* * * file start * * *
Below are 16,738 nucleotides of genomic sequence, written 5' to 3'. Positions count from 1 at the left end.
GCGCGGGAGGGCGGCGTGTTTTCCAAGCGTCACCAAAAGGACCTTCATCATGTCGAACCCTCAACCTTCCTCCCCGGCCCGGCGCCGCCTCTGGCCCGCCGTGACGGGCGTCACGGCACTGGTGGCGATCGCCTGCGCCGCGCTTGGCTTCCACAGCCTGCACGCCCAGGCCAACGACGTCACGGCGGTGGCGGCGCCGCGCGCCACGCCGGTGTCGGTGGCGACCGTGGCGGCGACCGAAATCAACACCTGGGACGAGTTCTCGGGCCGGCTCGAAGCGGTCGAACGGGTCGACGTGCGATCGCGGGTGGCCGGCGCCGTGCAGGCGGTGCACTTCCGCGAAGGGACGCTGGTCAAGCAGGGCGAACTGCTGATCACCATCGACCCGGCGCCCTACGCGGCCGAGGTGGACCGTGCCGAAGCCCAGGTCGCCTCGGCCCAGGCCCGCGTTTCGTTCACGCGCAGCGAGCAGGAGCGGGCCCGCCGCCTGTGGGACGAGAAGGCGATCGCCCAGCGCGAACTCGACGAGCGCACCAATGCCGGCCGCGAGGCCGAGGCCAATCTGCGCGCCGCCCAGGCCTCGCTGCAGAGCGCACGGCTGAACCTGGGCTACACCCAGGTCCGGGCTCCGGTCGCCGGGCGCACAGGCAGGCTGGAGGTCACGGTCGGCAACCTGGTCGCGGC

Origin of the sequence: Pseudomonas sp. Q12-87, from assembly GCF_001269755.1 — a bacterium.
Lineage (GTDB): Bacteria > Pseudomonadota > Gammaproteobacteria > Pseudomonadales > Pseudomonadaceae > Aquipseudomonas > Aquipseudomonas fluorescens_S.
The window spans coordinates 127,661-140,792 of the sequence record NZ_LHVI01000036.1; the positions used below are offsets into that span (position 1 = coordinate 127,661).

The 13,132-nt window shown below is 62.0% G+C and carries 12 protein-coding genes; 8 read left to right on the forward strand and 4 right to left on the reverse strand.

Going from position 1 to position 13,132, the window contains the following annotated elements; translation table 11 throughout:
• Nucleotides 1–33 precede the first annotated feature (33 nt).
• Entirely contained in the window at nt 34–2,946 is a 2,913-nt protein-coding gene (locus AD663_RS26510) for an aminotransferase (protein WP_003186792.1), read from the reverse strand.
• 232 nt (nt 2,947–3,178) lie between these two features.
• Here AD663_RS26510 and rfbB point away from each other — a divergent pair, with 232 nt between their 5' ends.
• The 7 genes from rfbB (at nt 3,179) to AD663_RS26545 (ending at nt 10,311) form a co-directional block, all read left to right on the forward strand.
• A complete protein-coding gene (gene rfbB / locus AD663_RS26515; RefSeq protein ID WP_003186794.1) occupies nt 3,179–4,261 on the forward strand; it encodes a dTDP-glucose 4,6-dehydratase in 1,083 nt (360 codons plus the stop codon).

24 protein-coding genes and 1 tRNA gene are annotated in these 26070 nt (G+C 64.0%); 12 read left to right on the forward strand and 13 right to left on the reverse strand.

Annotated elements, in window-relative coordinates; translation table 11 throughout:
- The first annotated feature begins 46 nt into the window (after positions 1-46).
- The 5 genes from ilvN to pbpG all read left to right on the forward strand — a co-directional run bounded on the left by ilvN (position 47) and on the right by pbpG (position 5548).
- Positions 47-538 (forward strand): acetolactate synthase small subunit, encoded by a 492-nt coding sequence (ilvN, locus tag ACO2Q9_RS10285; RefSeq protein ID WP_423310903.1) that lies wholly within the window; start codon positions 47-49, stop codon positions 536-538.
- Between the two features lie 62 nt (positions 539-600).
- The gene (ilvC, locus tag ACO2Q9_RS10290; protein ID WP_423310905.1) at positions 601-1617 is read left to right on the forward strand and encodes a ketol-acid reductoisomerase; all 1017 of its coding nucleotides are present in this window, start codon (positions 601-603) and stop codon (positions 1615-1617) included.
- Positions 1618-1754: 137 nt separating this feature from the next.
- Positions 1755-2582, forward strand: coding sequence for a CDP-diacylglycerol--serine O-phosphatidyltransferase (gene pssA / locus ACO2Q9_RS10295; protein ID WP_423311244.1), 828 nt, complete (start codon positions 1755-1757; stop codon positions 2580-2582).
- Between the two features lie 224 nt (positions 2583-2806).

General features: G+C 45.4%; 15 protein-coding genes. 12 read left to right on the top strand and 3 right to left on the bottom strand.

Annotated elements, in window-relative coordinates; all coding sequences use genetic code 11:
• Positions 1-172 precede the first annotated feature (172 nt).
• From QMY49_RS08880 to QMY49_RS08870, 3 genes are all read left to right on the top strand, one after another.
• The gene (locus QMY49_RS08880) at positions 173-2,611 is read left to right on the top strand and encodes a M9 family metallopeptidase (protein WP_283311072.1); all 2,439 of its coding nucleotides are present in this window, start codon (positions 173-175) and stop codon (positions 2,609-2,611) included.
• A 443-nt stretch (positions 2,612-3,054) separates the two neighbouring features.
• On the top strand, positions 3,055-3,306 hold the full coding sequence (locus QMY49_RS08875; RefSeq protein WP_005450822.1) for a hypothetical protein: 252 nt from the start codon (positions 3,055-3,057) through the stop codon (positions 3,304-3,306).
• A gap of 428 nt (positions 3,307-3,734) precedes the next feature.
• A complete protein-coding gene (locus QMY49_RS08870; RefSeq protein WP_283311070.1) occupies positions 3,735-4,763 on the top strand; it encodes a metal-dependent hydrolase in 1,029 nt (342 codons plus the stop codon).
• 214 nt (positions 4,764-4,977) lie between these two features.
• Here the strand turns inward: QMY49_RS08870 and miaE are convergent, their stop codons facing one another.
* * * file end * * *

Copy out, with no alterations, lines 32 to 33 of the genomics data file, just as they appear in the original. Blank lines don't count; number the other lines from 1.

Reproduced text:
• A complete protein-coding gene (locus QMY49_RS08870; RefSeq protein WP_283311070.1) occupies positions 3,735-4,763 on the top strand; it encodes a metal-dependent hydrolase in 1,029 nt (342 codons plus the stop codon).
• 214 nt (positions 4,764-4,977) lie between these two features.